These two laws are contrary one to the other, but each is right and very good in its own sphere. Material forms could not increase by the law which governs spiritual growth, nor could spiritual beings increase or grow under the material law. If matter sacrifices it suffers loss, and if spirit “seeks her own” it ceases to evolve. The result of the conflict is that man, by striving, gradually gains a mastery over matter and, in learning to control it, he learns how to make it serve his spiritual ends: the higher subdues the lower. Man leads captivity captive (Psalms 68:18), and by so doing he, himself, throughout the period of conflict, grows stronger, more accurate, more balanced, and more clearly defined as a soul. For it is the soul who, through the lower personality, engages in this conflict and learns its lessons. The body is allowed to live its life according to the law of its growth–that is, it is allowed to eat and drink and acquire. Otherwise it would cease to exist. But it loses its position as the dominant partner in the union of soul and body, and is brought more and more under restraint–and finally under complete restraint–by the will of the soul within.

Such, briefly stated, is the condition in which every human being at present finds himself. From first to last the struggle continues for hundreds of earth lives extended over tens–or even hundreds–of thousands of years. The human stage is the stage of the severest strain and acutest tension. Animals have not reached it and the saints and angels have passed it, but we are in the midst of it. We all know it very well, for we are all still at work at this stage. “The flesh lusteth against the Spirit, and the Spirit against the flesh” (Galatians 5:17). The higher and the lower are continually in conflict. We know it very well, and we have known it–that is to say, our souls have known it for hundreds of thousands of years. And the end is not yet. But by now we may hope that most of us who are interested in these things have turned the corner and passed the midmost point, and that the powers we have gained in the past will stand us in good stead in the conflict which is still ahead of us before we can reach the end of the human stage of evolution, and be “men made perfect” (Hebrews 12:23). In all this time we have over and over again fallen below our own best. That is to say, we have known what is right and done what is wrong. And that was sin.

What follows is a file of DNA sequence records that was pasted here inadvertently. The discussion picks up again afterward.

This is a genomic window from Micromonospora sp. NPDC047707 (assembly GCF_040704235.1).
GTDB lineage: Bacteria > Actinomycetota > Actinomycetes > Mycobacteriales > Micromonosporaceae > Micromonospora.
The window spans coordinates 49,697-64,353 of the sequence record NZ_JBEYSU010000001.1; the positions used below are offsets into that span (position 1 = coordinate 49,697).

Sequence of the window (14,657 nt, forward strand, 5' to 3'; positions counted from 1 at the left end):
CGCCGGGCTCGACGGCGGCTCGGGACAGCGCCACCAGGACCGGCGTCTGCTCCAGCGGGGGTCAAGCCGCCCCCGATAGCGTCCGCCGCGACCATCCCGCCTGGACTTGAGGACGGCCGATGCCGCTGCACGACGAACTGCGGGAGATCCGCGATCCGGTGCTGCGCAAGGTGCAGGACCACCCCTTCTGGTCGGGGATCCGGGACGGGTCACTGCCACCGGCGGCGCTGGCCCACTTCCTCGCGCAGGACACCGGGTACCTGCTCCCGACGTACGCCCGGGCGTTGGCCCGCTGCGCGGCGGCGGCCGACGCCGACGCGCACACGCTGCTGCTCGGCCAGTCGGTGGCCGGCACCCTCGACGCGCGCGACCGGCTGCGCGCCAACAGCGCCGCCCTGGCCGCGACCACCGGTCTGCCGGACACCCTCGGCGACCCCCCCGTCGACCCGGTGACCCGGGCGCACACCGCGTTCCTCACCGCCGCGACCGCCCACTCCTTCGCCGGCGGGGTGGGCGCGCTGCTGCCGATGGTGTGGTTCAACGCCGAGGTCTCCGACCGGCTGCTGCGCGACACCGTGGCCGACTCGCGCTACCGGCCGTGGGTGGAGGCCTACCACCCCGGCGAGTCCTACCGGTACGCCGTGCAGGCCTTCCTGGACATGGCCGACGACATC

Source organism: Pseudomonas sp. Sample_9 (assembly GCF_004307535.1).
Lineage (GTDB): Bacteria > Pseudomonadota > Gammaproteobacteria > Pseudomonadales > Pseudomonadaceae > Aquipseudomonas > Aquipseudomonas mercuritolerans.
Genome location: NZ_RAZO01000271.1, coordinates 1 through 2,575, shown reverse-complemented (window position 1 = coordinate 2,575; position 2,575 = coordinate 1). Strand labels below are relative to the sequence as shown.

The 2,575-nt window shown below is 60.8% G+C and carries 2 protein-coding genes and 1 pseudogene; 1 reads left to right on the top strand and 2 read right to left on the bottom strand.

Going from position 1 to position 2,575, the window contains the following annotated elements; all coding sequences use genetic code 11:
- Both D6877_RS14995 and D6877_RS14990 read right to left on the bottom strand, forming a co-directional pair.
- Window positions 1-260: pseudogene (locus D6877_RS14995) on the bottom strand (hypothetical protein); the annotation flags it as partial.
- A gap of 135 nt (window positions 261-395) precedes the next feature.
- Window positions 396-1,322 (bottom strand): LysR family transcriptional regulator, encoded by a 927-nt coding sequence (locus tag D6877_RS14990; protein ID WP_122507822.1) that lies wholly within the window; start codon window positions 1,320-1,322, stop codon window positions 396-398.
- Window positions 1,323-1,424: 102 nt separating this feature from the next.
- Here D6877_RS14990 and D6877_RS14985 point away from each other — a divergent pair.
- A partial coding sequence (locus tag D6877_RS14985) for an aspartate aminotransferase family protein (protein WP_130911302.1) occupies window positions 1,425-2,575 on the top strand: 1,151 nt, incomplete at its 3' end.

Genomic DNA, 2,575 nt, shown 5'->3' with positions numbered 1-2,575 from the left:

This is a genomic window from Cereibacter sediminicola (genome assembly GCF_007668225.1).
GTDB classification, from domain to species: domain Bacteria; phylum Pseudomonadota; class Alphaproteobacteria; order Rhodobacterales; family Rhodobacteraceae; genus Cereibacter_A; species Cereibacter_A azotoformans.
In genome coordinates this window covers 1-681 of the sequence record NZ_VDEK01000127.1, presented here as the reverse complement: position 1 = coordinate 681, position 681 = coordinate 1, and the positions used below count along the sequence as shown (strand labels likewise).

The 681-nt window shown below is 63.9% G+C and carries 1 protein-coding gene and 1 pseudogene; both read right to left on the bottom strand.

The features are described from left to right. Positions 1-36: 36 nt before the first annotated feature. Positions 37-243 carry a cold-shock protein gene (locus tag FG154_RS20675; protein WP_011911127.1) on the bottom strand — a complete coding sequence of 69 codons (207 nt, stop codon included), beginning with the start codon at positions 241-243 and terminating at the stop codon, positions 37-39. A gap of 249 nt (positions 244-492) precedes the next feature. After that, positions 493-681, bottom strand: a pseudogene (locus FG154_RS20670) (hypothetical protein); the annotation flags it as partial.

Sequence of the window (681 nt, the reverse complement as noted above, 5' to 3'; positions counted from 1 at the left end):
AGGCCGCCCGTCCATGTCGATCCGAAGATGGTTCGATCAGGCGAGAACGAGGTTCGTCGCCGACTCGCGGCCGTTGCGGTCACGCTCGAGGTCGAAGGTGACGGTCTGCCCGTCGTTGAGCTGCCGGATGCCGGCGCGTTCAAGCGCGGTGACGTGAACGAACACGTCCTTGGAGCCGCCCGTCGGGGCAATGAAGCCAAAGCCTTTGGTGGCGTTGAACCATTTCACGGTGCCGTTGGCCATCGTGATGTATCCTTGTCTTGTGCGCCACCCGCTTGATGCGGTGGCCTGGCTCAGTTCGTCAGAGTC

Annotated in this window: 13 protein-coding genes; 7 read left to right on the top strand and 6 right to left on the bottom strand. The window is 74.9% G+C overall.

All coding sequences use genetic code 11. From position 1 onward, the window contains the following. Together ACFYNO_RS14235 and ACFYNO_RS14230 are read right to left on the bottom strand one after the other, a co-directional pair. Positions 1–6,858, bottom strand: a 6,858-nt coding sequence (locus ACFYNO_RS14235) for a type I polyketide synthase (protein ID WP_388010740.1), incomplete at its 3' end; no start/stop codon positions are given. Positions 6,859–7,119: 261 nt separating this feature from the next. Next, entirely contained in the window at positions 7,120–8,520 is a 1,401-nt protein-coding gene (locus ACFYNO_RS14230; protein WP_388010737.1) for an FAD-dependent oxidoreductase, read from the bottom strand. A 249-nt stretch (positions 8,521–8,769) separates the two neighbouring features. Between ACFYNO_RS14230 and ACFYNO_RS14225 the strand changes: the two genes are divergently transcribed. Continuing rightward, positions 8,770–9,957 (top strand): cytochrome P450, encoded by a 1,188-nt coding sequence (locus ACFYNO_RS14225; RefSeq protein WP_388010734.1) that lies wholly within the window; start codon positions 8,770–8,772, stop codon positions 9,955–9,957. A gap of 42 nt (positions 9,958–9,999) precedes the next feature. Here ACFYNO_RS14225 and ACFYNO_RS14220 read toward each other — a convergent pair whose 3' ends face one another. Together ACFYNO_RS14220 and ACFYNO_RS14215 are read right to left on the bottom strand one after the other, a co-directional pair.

The Certain Future

But we need not worry about past failings too much, for it is inevitable that in this long process of intense strain and conflict we should have again and again fallen into sin. We can expect that, both of ourselves and others, and it is wrong either to blame others for their past sins or to despair of ourselves because of our own. We should simply set our teeth and go on and on with the struggle, and help others as much as we can help them, and as much as they will allow us to help them. Let us say with Saint Paul: “Forgetting those things which are behind, and reaching forth unto those things which are before, I press toward the mark for the prize of the high calling of God in Christ Jesus” (Philippians 3:13, 14).